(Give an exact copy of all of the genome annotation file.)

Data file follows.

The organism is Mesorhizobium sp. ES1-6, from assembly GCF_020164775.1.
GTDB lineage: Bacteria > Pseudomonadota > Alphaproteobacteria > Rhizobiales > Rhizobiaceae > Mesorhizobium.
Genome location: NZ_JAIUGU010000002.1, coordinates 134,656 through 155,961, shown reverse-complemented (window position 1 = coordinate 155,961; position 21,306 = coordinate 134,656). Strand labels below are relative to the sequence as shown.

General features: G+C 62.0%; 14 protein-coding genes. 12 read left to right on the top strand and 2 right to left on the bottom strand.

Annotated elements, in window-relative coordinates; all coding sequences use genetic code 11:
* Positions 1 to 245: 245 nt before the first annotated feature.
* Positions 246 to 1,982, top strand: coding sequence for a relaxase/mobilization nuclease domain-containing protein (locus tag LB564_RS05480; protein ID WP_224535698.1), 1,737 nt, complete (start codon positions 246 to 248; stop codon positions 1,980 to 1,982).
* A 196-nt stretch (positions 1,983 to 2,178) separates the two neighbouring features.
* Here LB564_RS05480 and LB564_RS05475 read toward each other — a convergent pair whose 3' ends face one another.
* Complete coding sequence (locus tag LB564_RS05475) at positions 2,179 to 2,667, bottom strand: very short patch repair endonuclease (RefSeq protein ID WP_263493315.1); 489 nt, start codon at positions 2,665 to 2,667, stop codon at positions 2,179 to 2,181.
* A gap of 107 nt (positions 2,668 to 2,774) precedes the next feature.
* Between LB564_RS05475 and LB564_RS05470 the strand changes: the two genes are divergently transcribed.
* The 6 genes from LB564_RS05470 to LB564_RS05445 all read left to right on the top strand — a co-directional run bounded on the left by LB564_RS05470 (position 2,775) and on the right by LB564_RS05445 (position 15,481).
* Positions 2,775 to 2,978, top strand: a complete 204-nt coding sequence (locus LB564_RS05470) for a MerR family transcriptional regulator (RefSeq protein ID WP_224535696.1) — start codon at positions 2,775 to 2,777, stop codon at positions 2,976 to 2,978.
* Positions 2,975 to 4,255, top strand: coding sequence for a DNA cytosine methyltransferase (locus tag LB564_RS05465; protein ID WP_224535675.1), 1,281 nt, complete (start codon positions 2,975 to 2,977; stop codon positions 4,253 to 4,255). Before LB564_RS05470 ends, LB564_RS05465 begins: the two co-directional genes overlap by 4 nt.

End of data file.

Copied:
The organism is Mesorhizobium sp. ES1-6, from assembly GCF_020164775.1.
GTDB lineage: Bacteria > Pseudomonadota > Alphaproteobacteria > Rhizobiales > Rhizobiaceae > Mesorhizobium.
Genome location: NZ_JAIUGU010000002.1, coordinates 134,656 through 155,961, shown reverse-complemented (window position 1 = coordinate 155,961; position 21,306 = coordinate 134,656). Strand labels below are relative to the sequence as shown.

General features: G+C 62.0%; 14 protein-coding genes. 12 read left to right on the top strand and 2 right to left on the bottom strand.

Annotated elements, in window-relative coordinates; all coding sequences use genetic code 11:
* Positions 1 to 245: 245 nt before the first annotated feature.
* Positions 246 to 1,982, top strand: coding sequence for a relaxase/mobilization nuclease domain-containing protein (locus tag LB564_RS05480; protein ID WP_224535698.1), 1,737 nt, complete (start codon positions 246 to 248; stop codon positions 1,980 to 1,982).
* A 196-nt stretch (positions 1,983 to 2,178) separates the two neighbouring features.
* Here LB564_RS05480 and LB564_RS05475 read toward each other — a convergent pair whose 3' ends face one another.
* Complete coding sequence (locus tag LB564_RS05475) at positions 2,179 to 2,667, bottom strand: very short patch repair endonuclease (RefSeq protein ID WP_263493315.1); 489 nt, start codon at positions 2,665 to 2,667, stop codon at positions 2,179 to 2,181.
* A gap of 107 nt (positions 2,668 to 2,774) precedes the next feature.
* Between LB564_RS05475 and LB564_RS05470 the strand changes: the two genes are divergently transcribed.
* The 6 genes from LB564_RS05470 to LB564_RS05445 all read left to right on the top strand — a co-directional run bounded on the left by LB564_RS05470 (position 2,775) and on the right by LB564_RS05445 (position 15,481).
* Positions 2,775 to 2,978, top strand: a complete 204-nt coding sequence (locus LB564_RS05470) for a MerR family transcriptional regulator (RefSeq protein ID WP_224535696.1) — start codon at positions 2,775 to 2,777, stop codon at positions 2,976 to 2,978.
* Positions 2,975 to 4,255, top strand: coding sequence for a DNA cytosine methyltransferase (locus tag LB564_RS05465; protein ID WP_224535675.1), 1,281 nt, complete (start codon positions 2,975 to 2,977; stop codon positions 4,253 to 4,255). Before LB564_RS05470 ends, LB564_RS05465 begins: the two co-directional genes overlap by 4 nt.